Photo shoots. World travel advice. Tips on Munich & environs.
Here are a few sunset timelapses and other scenes from Tenerife’s west and north coasts. Tenerife is a beautiful island if you avoid the super-touristy parts. Enjoy!
Taken with a Nikon D7000 using the built-in intervalometer, and an 18-200mm VR lens.
Posted 17 years, 3 months ago at 8:30 am. 9 comments
On a recent trip to Greece, I tried out timelapse photography on my Nikon D7000 D-SLR. With about 500 photos you can get a great 20 second sunset sequence in 24p! Taken in Athens and on Aegina island. Here’s a shot of the setup I used:
With my Intel-Atom-powered Asus Eee PC along, I was able to check out the results directly after each timelapse shoot. I used free software (Virtualdub with the deflicker plugin) to compile the single shots into a video. This quick feedback enabled me to fine-tune my techniques on the fly and get increasingly better timelapse videos each day.
I foresee a lot of changes in cameras during the next 5-10 years. Higher-end models will have (real, quality) HDR functions integrated. The sequential photo setting now used for timelapses will integrate the photos automatically into a video in the camera, including exposure adjustment to avoid flicker. This is going to need a more powerful, yet still low-power processor built into the camera.
Let’s see what happens as cameras + processors improve. One thing is for sure, technology isn’t slowing down yet!
Posted 5 years, 5 months ago at 10:53 pm. 1 comment
What better time that Oktoberfest for a Guided Munich photo tour. I took some clients around the city on the first night of Oktoberfest 2011, and we were lucky enough to get this beautiful sunset.
A nice longer exposure shot:
Then off for a few really long-exposure nighttime shots before a thunderstorm brought our evening to an end. Yeah, I was too lazy to perspective-correct these in Photoshop (hehe).
I love the stationary car in front of the archway!
So get out your tripods and let’s see some long-exposure car trails! (All photos here with a Nikon D7000 and 18-200mm VR lens)
Posted 5 years, 5 months ago at 10:31 pm. 2 comments
Buda Castle sits high atop a hill overlooking both sides of the city, Buda and Pest. In the evening you can find stunning nighttime panoramas. But under the castle is yet another world of caves and tunnels, used by man since prehistoric times. Unfortunately the Labyrinth of Buda Castle was misused during the Cold War, turned into a concrete-lined bunker. Since then it has been converted into an interesting artistic display of history.
In some caves are reproductions of prehistoric art, mostly copied from Lascaux in France.
With a mini-tripod and a bit of patience you can get a nice naturally-lit shot like this without needing flash. You’ll need low ISO for a clean photo, and custom white balance. The hardest part was staying still for 15s…
My favorite display was about a newly-discovered extinct race of hominids found in Hungary. You’ll have to visit the Labyrinth to learn more about Homo consumes.
Outside Buda Castle it’s spring!
I’ll leave you with this lovely sunset shot taken from near the castle.
If you’re headed to Eastern Europe I highly recommend to make Budapest a priority on your itinerary. It’s well worth the trip!
Posted 5 years, 10 months ago at 11:41 am. 5 comments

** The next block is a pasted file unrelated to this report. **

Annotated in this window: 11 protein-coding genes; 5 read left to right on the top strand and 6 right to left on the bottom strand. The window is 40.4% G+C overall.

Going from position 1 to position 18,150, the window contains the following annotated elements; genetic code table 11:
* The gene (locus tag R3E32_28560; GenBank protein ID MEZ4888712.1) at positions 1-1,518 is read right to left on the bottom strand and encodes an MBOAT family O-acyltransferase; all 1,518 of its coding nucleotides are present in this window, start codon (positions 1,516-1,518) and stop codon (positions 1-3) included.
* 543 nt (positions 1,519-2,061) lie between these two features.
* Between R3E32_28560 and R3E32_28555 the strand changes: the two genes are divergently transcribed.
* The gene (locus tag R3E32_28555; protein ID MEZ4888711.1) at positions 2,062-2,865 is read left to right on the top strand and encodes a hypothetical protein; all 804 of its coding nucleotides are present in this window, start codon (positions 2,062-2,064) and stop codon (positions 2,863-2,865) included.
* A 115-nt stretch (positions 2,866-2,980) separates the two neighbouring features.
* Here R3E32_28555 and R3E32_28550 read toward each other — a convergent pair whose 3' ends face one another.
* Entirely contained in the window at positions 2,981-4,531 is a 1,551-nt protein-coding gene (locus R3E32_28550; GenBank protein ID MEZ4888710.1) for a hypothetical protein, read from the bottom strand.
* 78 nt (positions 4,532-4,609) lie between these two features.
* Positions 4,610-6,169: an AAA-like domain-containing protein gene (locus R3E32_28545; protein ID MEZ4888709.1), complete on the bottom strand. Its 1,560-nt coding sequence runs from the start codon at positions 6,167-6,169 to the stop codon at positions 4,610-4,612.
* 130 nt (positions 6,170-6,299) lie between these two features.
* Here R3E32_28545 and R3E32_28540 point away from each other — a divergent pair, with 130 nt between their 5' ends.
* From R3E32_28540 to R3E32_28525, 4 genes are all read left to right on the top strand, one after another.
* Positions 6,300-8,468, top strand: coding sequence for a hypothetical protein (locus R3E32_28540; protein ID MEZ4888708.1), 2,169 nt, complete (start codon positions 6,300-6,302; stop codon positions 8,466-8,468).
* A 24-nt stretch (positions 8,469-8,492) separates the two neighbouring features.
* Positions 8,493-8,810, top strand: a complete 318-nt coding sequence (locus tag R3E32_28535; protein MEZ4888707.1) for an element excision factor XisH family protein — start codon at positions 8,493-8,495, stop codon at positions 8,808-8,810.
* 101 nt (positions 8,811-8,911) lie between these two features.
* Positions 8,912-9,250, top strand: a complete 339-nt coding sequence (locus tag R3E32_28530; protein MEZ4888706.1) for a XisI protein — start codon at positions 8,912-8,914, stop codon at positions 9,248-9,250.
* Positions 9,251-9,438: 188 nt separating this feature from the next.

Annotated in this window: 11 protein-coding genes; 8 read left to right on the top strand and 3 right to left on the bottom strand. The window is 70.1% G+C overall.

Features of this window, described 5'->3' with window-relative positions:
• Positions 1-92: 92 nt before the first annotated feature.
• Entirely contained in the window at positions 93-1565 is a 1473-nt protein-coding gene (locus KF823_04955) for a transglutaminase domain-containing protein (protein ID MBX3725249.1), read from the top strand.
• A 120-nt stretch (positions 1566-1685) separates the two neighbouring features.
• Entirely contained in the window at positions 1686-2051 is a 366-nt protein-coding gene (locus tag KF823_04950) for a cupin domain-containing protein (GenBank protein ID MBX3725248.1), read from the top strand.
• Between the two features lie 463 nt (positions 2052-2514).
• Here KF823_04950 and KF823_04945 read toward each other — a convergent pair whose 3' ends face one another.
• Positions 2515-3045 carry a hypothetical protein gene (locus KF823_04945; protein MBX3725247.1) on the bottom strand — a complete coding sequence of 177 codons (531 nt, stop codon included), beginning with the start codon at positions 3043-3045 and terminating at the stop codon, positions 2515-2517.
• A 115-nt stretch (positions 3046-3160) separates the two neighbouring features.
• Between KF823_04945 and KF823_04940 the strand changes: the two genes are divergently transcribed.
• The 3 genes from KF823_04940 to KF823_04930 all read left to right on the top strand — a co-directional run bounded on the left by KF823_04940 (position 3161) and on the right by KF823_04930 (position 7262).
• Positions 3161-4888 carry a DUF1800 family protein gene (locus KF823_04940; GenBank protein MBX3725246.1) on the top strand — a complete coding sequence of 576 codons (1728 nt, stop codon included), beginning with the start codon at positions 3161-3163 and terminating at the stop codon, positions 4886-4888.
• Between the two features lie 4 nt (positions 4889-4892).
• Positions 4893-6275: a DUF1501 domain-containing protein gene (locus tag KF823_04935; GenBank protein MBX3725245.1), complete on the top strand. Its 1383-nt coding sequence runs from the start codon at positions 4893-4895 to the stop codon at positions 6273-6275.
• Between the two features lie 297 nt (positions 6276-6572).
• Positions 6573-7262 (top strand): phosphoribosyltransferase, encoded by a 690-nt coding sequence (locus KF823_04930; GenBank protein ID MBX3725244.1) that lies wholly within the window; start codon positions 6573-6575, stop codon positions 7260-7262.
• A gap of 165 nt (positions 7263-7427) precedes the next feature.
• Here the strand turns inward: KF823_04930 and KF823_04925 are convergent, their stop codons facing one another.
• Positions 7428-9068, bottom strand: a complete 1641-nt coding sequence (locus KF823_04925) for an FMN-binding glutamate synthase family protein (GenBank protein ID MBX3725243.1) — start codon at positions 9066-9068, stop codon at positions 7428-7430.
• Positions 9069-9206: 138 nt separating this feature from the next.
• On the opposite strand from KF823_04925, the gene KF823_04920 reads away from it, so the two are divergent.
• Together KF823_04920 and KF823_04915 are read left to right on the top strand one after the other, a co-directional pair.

Indisputably, the best place to play frisbee golf near Munich is Weilheim. It’s a town near the south end of Starnberger See, about 30-45 minutes from Munich. I met up with a few locals who were already on the course and we had a great time playing together. Here’s the evening view from hole 13:
The sunlight only got better as evening approached. Just picture yourself in this red-orange, side-lit forest:
The texture on this tree struck me, highlighted by the orange sunlight.
I only had my 35mm f/2 on hand, but it gives a good idea of the forest-feel as the last edge of the sun slipped below the horizon.
Hole 19 at Weilheim: whoever is closest to the hole 1 basket wins. You can barely see it at the bottom of the hill, right side. A tricky throw!
Bonus points to whoever can tell me exactly what this picture is!
A beautiful sunset silhouette…
And a realistic HDR of the same scene.
So, the next time I’m fired up to play disc golf at Weilheim, you’ll know why – friendly locals, and the course is at one of the most beautiful parks in Bavaria!
Posted 6 years, 5 months ago at 12:13 pm. 2 comments
I’ve prepared some more HDR photos to show you the view from Olympiaberg (made of WWII rubble) around sunset. It’s a bit too far away for a view of Munich’s downtown, but the Olympic buildings themselves are stunning! Here’s the Olympiastadion (where I saw Genesis a few years back):
The last few moments of sun before the disc slipped below the horizon:
And a perspective-corrected view of the Olympiaturm, with BMW Vierzylinder (the HQ of BMW, called “four cylinders”) in the background. BMW Welt and BMW Museum are tiny.
High Dynamic Range photography is an interesting way to show detail in areas of shadow, without blowing out the highlights in a photo. It currently requires taking several shots of the scene, then doing lots of PC processing after taking the pictures. Due to this post-processing, I’m anxious to hear if any of you have problems viewing the photos on your monitors (do they look too dark)? If so I might need to calibrate my monitor.
Now I’m just waiting for the first camera to come out with built-in HDR processing. I predict this will be on a pro- or pro-sumer camera in less than five years, more likely 2-3. What do you think?
Posted 6 years, 7 months ago at 1:02 pm. 6 comments
So, I’ve finally processed a few of the High Dynamic Range photo sequences that I took on the RTW trip. Here are a few from Cambodia, which you can also see (in higher resolution) on my Flickr page.
This is probably my favorite of the final prints, taken from the third floor of the Angkor Spirit Palace hotel in Siem Reap where I was staying. The benefit of HDR is that you can see detail in both the bright and dark areas of the final “composite” picture.
Here’s an interesting shot of an approaching storm, which killed the sunset I was waiting for at this temple. Unfortunately the software I have isn’t good at aligning images, and has no manual feature. So they didn’t line up perfectly, something you can see in some of the edges where light meets dark (but only in the higher res versions on Flickr). Either way, the scene is great – everything from rain, to black clouds, to blue sky!
Finally I’ll close up with another photo from the rice paddies sunset over Siem Reap. There was actually someone burning brush over behind the trees, that’s why there’s an area with smoke rising.
There will be a lot more HDR photos coming, as I go through the Camera RAW images that I took all throughout the RTW adventure. Stay tuned!
Posted 6 years, 7 months ago at 2:56 pm. 1 comment